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Red Cord campaign protects 30,000 disabled toilets

This news post is about 6 years old

Euan's Guide wants red cord cards placed in 50,000 toilets to make sure they remain safe for disabled people

A charity is highlighting the importance of why emergency cords in accessible toilets shouldn’t be tampered with.

Euan’s Guide – the charity used by disabled people to review, share and discover accessible places to visit – is marking the 30,000th request for its Red Cord Card initiative.

The cards were created in 2015 to educate the public and increase awareness around safety in accessible loos.

The charity has said that contrary to common perception, many public accessible toilets are used not only by disabled people, but by non-disabled people, parents with young children, staff members and cleaners. Not all members of the public fully understand the components of an accessible toilet and this lack of awareness can make accessible toilets dangerous for the disabled.

The most common problem appears to be the disregard for emergency alarms in accessible toilets, Euan’s Guide has said. Many toilets have been found with emergency cords that are tied up out of reach or cut short entirely.

The cards highlight that cords must hang freely all the way to the floor, to ensure that disabled people can reach them.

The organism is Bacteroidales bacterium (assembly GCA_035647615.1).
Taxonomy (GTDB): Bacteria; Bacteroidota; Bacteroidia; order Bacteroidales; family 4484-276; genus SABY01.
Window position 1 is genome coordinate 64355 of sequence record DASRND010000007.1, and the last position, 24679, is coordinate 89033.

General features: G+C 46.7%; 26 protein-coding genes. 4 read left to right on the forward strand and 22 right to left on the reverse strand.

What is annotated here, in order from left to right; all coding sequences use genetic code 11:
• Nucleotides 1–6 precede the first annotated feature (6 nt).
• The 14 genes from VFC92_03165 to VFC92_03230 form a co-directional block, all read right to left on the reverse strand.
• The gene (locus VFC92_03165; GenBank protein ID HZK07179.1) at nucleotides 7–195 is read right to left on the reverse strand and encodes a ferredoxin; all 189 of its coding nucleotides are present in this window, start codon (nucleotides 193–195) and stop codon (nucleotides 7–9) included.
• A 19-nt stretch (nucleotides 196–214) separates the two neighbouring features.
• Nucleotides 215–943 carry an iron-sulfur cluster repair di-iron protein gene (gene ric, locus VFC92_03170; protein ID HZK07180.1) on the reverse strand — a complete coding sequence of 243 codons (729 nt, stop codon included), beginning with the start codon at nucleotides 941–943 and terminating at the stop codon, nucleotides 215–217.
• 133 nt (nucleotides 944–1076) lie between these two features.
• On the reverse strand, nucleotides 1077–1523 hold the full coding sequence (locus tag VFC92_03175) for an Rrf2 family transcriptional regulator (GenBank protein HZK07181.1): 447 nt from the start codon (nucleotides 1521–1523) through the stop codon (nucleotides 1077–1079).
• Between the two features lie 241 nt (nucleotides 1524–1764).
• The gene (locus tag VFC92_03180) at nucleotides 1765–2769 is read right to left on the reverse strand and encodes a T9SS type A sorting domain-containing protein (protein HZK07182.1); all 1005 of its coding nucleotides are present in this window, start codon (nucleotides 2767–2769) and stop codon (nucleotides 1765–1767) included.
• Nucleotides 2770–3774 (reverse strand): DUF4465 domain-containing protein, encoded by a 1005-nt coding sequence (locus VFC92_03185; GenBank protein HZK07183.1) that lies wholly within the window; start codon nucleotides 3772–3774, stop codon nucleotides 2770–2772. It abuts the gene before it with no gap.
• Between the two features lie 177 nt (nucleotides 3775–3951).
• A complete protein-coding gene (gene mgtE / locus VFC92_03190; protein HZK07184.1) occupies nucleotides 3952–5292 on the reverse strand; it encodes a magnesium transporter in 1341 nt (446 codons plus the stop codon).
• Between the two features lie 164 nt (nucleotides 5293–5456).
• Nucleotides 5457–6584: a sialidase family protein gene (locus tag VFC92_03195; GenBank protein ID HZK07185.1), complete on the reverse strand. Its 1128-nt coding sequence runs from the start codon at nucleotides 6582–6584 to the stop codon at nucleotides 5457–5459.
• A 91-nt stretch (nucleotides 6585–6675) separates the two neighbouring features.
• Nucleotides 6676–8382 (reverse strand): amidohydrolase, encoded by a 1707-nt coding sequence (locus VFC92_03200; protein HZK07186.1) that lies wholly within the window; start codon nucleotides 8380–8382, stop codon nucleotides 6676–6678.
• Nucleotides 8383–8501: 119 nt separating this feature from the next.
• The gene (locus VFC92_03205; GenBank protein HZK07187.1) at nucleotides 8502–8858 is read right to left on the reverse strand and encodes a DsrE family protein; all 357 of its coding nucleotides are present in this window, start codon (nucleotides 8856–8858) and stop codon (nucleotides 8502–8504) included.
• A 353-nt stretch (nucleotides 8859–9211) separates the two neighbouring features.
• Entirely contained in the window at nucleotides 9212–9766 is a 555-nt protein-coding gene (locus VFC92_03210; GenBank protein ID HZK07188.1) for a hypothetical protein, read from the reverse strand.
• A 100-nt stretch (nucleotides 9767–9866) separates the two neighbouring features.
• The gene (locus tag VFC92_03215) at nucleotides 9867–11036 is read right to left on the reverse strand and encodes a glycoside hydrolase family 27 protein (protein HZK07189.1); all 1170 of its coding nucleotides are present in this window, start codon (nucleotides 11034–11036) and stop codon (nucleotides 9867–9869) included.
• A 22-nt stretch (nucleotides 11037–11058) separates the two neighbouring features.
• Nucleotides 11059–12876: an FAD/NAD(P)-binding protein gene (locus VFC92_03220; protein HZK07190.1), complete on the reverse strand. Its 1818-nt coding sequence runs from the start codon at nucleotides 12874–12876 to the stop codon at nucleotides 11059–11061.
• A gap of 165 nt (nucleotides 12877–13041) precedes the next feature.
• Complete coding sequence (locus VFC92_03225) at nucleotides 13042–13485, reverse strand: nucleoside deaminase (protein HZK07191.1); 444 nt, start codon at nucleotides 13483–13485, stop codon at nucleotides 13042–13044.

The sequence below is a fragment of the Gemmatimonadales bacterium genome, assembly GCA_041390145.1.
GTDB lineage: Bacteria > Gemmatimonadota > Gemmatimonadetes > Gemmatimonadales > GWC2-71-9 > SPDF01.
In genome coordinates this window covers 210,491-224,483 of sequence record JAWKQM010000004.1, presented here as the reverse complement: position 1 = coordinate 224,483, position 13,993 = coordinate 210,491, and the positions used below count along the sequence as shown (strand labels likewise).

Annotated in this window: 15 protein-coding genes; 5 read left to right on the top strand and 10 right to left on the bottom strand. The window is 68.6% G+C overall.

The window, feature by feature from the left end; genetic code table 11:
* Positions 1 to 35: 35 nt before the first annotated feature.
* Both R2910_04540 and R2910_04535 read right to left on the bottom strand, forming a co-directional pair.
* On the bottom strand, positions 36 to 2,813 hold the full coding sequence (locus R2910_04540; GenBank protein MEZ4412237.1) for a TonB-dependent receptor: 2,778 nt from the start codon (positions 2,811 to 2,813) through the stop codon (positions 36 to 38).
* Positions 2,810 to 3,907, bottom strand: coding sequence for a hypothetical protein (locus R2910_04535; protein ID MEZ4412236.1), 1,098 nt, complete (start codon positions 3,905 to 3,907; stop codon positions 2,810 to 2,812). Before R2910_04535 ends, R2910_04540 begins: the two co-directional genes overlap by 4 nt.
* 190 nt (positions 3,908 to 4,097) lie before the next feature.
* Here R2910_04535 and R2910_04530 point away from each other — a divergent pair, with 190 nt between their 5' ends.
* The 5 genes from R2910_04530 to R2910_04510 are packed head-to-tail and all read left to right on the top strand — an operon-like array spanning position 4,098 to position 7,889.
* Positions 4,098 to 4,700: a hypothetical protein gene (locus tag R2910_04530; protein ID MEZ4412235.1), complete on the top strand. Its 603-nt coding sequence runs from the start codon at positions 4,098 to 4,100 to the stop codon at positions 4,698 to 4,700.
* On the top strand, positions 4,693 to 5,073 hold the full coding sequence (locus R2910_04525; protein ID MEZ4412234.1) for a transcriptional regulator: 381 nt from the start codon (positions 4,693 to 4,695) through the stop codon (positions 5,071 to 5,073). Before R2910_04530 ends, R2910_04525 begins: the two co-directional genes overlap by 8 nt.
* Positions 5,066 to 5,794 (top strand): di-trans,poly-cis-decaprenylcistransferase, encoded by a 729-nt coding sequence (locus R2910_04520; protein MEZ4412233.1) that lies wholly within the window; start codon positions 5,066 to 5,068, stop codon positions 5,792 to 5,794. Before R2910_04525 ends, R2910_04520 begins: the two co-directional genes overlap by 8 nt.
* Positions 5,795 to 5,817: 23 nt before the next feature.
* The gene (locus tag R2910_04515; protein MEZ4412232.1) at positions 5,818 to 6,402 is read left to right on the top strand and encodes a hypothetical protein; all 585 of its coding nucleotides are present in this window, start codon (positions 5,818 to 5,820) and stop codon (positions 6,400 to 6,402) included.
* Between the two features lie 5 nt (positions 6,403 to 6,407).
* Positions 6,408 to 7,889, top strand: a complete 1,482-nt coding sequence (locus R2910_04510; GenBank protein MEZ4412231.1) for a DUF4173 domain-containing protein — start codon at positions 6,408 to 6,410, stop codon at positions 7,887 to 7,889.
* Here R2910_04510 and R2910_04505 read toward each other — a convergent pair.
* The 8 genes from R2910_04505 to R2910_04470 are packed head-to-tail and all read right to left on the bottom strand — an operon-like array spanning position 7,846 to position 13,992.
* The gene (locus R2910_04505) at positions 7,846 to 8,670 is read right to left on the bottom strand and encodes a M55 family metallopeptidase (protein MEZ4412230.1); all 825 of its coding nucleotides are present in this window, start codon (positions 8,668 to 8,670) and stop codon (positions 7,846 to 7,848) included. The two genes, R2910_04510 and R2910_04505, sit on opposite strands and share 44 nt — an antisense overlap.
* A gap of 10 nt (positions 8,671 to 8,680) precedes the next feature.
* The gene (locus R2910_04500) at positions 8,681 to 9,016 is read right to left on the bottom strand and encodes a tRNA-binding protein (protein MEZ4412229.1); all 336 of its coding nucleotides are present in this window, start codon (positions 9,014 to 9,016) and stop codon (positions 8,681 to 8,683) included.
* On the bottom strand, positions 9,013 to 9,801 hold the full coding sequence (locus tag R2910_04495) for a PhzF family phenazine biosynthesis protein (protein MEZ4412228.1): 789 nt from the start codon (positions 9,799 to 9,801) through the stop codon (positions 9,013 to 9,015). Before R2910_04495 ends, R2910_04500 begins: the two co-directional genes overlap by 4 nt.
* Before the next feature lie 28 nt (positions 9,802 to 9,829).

People have been quick to respond to the campaign and there are now 30,000 Red Cord Cards in accessible toilets around the UK. The charity is now calling on its supporters and members of the public to help release 50,000 Red Cord Cards to accessible toilets around the country to helpset the cords free.

Euan MacDonald, co-founder of Euan’s Guide, said: “We were overwhelmed by the initial response to our Red Cord Cards and never imagined they’d become as popular as they have. It makes me very happy to think that this small card has potentially improved the safety of tens of thousands of accessible toilets. I look forward to seeing where the 50,000th card ends up!”

Paul Ralph, founder of Disabled Access Day, said: “I’m certainly aware that many of the places and spaces who celebrate Disabled Access Day have come on board in the effort to raise awareness of the importance of alarm cords being the correct length, untied and easy to use. I encourage disabled people and their friends and families to get involved by placing cards in accessible loos as and when they can.”

Members of the public can request Red Cord Cards at no charge from the charity by visiting the Euan’s Guide website. Public places and businesses can also request Red Cord Cards for their premises in return for a small donation to the charity.



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about 5 years ago
Being a cleaner at my local school and community centre, I am concerned by how many public facilities that I use outwith my local area that seem to have the red cord tied up. I did hear on Jeremy Vine radio show that there is somewhere you can apply for free stickers to put in toilets. I would really appreciate your advice. Kind regards, Nina
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